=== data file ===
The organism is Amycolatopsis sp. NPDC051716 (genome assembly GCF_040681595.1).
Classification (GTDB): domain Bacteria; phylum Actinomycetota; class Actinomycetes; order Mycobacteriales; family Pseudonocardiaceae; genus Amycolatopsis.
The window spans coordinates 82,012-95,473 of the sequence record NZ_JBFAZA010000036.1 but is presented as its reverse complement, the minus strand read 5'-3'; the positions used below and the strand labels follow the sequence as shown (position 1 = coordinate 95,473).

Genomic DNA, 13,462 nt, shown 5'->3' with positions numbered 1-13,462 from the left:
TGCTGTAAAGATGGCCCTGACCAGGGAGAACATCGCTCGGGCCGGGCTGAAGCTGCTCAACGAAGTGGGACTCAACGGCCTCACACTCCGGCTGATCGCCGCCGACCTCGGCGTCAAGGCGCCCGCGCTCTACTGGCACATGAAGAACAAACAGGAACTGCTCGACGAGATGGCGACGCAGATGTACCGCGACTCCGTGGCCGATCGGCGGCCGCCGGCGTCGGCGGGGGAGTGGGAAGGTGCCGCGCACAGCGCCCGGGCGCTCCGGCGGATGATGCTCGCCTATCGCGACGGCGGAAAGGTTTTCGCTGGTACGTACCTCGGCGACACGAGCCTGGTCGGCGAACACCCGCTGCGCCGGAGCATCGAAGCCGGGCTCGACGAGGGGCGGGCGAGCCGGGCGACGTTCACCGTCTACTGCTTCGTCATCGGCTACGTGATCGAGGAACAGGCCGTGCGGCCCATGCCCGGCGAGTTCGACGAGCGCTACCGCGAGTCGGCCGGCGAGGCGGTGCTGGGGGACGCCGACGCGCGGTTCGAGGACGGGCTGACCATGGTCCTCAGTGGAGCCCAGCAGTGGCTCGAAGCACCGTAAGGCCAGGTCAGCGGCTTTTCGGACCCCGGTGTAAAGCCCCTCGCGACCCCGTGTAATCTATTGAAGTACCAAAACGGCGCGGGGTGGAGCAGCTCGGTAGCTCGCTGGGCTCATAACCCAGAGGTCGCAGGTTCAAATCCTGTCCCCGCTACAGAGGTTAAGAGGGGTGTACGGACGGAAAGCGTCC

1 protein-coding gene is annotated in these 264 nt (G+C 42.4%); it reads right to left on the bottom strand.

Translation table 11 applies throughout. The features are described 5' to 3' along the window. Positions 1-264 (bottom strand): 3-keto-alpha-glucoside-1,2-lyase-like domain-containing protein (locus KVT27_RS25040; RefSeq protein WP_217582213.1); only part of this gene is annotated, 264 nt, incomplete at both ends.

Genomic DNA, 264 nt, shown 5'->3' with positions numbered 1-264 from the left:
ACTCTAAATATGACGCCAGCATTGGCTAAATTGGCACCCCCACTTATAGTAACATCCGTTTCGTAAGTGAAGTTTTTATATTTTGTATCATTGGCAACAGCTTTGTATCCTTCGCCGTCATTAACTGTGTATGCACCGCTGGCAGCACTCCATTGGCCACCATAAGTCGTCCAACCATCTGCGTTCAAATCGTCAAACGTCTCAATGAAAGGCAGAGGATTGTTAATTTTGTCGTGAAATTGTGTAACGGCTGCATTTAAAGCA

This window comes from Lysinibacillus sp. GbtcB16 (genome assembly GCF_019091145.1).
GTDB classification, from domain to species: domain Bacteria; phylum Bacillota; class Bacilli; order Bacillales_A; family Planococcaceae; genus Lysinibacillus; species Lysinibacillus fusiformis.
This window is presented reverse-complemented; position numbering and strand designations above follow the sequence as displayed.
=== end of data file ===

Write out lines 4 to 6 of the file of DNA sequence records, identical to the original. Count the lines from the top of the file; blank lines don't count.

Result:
Genomic DNA, 13,462 nt, shown 5'->3' with positions numbered 1-13,462 from the left:
TGCTGTAAAGATGGCCCTGACCAGGGAGAACATCGCTCGGGCCGGGCTGAAGCTGCTCAACGAAGTGGGACTCAACGGCCTCACACTCCGGCTGATCGCCGCCGACCTCGGCGTCAAGGCGCCCGCGCTCTACTGGCACATGAAGAACAAACAGGAACTGCTCGACGAGATGGCGACGCAGATGTACCGCGACTCCGTGGCCGATCGGCGGCCGCCGGCGTCGGCGGGGGAGTGGGAAGGTGCCGCGCACAGCGCCCGGGCGCTCCGGCGGATGATGCTCGCCTATCGCGACGGCGGAAAGGTTTTCGCTGGTACGTACCTCGGCGACACGAGCCTGGTCGGCGAACACCCGCTGCGCCGGAGCATCGAAGCCGGGCTCGACGAGGGGCGGGCGAGCCGGGCGACGTTCACCGTCTACTGCTTCGTCATCGGCTACGTGATCGAGGAACAGGCCGTGCGGCCCATGCCCGGCGAGTTCGACGAGCGCTACCGCGAGTCGGCCGGCGAGGCGGTGCTGGGGGACGCCGACGCGCGGTTCGAGGACGGGCTGACCATGGTCCTCAGTGGAGCCCAGCAGTGGCTCGAAGCACCGTAAGGCCAGGTCAGCGGCTTTTCGGACCCCGGTGTAAAGCCCCTCGCGACCCCGTGTAATCTATTGAAGTACCAAAACGGCGCGGGGTGGAGCAGCTCGGTAGCTCGCTGGGCTCATAACCCAGAGGTCGCAGGTTCAAATCCTGTCCCCGCTACAGAGGTTAAGAGGGGTGTACGGACGGAAAGCGTCC

1 protein-coding gene is annotated in these 264 nt (G+C 42.4%); it reads right to left on the bottom strand.